A bit of history

A bit of history

“Atmosphere” is such a misnomer.  “La Placita” means “the square, the place where the community meets”, and like LOCATION, the place is everything.  Patio dining is everything too, and that’s why a restaurant without outdoor eating is just a dining room at best.  A good restaurant needs dining rooms, plural, hence the tree.  OK, the tree is obviously older than the dining room, so the “tree” dining room was obviously once a patio, an inner courtyard, a safe place offering quiet and serenity.  That’s what makes the La Placita timeless and famous, it’s removed from the hustle and bustle of Route 66 and the traffic and often the tourists.  It’s a neighborhood restaurant, no more than a friendly, fairly short walk away.

The famous dining room tree at La Placita in Albuquerque's Old Town

The famous dining room tree at La Placita in Albuquerque’s Old Town

Oh sure, there are lots of more modern, more plastic-fantastic, more novel places to eat New Mexican food.  Some other places have more color, more noise, even more artwork maybe.  But La Placita, for over 80 years, has set the tone and the style for stylish eating in Albuquerque; meaning “stylish” your way, not the New York way, Paris way, or London way.   Those other cities are so way out of town, and so far away from the casual dining opportunities in Albuquerque.  It’s not just a life style, it is more a tradition.

Another tradition at the La Placita restaurant site is the Indian jewelry vendor market.  Crafts men and crafts women sit under the Placita’s portico with their wares spread out on a blanket in front of them.  Each space is allotted by lottery.  It is the only space and place where the traditional “open and free” “Indian Market” method of marketing still exists on a daily basis.

A free market place in Albuquerque

A free market place in Albuquerque

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Green freeze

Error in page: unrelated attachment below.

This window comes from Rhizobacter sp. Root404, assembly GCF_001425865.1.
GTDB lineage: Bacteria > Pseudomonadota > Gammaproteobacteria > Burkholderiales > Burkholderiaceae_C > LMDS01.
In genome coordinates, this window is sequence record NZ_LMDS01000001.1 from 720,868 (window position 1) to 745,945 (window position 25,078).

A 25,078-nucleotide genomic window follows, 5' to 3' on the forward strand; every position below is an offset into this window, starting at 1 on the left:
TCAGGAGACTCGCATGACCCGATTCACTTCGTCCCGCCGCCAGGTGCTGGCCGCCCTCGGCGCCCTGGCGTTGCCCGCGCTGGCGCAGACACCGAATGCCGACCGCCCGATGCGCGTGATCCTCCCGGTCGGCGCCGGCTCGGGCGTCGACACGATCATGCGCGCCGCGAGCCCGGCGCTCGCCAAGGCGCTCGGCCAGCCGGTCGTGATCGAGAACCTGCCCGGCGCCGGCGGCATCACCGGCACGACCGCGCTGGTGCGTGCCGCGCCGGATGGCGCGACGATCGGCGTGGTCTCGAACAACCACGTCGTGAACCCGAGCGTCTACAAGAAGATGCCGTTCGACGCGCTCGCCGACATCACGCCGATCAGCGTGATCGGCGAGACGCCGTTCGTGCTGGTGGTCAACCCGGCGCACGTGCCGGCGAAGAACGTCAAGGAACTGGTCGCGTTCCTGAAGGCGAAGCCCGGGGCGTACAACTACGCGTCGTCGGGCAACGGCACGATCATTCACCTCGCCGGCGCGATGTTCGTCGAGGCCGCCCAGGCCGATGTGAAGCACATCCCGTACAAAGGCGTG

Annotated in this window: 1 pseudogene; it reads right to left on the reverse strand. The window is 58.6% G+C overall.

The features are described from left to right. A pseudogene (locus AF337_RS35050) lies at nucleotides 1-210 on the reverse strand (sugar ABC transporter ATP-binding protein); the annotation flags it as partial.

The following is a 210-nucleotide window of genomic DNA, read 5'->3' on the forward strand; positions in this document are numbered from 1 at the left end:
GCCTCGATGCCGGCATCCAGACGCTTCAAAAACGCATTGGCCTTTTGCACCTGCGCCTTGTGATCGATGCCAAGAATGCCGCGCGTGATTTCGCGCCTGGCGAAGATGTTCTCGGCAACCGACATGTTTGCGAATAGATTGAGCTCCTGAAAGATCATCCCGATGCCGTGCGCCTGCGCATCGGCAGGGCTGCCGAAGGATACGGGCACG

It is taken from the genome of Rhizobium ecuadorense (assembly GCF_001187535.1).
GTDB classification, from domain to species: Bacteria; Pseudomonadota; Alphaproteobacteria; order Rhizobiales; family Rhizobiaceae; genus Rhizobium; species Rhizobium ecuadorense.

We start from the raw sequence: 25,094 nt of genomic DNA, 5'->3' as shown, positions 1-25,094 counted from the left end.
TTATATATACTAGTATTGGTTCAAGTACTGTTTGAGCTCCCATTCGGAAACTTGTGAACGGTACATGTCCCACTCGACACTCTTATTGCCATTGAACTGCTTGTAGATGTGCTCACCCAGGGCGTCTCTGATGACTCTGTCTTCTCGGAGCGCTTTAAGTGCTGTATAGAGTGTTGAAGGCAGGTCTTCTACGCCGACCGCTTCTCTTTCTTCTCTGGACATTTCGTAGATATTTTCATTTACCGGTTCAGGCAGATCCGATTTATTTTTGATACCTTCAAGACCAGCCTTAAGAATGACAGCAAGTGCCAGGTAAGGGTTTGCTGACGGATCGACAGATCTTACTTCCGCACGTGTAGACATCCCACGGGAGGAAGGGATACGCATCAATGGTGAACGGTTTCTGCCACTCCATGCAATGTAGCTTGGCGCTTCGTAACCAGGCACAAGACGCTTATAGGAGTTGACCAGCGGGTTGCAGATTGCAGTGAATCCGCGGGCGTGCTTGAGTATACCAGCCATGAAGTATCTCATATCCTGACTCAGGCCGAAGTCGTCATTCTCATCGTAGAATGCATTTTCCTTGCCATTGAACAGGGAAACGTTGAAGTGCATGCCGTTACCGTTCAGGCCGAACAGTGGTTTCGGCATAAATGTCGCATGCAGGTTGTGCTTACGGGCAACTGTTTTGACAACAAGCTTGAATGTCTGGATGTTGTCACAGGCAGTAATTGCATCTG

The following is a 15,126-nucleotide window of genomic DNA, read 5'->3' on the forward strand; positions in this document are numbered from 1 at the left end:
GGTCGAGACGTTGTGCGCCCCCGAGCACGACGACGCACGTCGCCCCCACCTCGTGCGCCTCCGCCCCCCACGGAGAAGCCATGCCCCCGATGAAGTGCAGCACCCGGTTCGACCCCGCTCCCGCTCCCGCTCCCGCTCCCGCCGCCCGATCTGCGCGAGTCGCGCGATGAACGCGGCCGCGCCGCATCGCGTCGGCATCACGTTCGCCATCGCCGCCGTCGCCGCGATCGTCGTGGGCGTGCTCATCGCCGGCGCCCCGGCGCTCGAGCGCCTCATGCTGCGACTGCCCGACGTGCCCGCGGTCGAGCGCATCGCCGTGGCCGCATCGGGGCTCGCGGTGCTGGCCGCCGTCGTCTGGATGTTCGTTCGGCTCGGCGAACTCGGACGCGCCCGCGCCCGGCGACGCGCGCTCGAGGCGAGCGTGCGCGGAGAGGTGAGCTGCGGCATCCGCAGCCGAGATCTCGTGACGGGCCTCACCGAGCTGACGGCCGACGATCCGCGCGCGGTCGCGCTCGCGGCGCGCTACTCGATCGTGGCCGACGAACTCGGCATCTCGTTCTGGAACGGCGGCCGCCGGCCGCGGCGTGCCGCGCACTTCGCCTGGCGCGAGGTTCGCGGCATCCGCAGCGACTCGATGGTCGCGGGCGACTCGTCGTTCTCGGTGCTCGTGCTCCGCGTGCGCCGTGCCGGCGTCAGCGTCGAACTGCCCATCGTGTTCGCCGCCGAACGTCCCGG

Not every community has seasons, at least not four seasons.  Albuquerque does.  New Mexico does.  The Huning Castle neighborhood does.

All the leaves are green, and the sky is grey.
– Apologies to California Dreamin’

So, autumn begins on September 23, in 2014.   You might think that this date might bring the first day of freezing weather.  If you live in Huning Castle, in Albuquerque, you would be wrong, not “wrong”, but wrong about the weather facts.

The fact is that the first freeze, the one that brings down the leaves, was on November 12th this year, in 2014.  1514 Silver SW has a mulberry tree out front, a fruitless mulberry, the mulberry without the mulberries.

When the cold comes, the leaves drop.  When the cold comes early and hard the leaves shower down like a storm, like a carpet, like green snow maybe; not like a green felt jungle.

A night's freeze leaves leaves

A night’s freeze leaves leaves

We do the “green thing”.  We recycle the leaves.  We mulch them and bag the mulch.  We used to bag the leaves and someone would take them away to feed their sheep.  In other years a neighborhood resident took our leaves to built up his backyard soil.  That’s life in the ‘hood here, sharing, helping, keeping things green.